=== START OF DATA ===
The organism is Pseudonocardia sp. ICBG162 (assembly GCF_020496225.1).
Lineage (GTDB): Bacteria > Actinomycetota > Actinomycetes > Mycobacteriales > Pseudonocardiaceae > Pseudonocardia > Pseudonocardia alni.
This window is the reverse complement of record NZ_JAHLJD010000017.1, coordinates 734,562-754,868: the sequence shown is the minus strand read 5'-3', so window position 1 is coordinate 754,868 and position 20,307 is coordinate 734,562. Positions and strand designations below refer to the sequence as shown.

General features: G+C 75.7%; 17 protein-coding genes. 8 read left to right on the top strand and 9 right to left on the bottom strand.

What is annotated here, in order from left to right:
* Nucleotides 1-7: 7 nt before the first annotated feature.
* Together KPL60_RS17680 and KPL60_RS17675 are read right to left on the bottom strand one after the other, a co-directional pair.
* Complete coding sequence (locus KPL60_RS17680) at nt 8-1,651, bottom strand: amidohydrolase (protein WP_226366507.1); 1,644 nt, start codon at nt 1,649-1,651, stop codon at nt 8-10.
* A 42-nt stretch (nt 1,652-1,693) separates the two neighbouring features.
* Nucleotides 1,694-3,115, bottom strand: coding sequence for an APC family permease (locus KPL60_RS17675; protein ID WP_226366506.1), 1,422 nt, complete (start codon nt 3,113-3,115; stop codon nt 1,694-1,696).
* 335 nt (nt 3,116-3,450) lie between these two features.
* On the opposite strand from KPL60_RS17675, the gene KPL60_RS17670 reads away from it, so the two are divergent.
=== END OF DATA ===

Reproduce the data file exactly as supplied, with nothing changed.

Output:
The organism is Pseudonocardia sp. ICBG162 (assembly GCF_020496225.1).
Lineage (GTDB): Bacteria > Actinomycetota > Actinomycetes > Mycobacteriales > Pseudonocardiaceae > Pseudonocardia > Pseudonocardia alni.
This window is the reverse complement of record NZ_JAHLJD010000017.1, coordinates 734,562-754,868: the sequence shown is the minus strand read 5'-3', so window position 1 is coordinate 754,868 and position 20,307 is coordinate 734,562. Positions and strand designations below refer to the sequence as shown.

General features: G+C 75.7%; 17 protein-coding genes. 8 read left to right on the top strand and 9 right to left on the bottom strand.

What is annotated here, in order from left to right:
* Nucleotides 1-7: 7 nt before the first annotated feature.
* Together KPL60_RS17680 and KPL60_RS17675 are read right to left on the bottom strand one after the other, a co-directional pair.
* Complete coding sequence (locus KPL60_RS17680) at nt 8-1,651, bottom strand: amidohydrolase (protein WP_226366507.1); 1,644 nt, start codon at nt 1,649-1,651, stop codon at nt 8-10.
* A 42-nt stretch (nt 1,652-1,693) separates the two neighbouring features.
* Nucleotides 1,694-3,115, bottom strand: coding sequence for an APC family permease (locus KPL60_RS17675; protein ID WP_226366506.1), 1,422 nt, complete (start codon nt 3,113-3,115; stop codon nt 1,694-1,696).
* 335 nt (nt 3,116-3,450) lie between these two features.
* On the opposite strand from KPL60_RS17675, the gene KPL60_RS17670 reads away from it, so the two are divergent.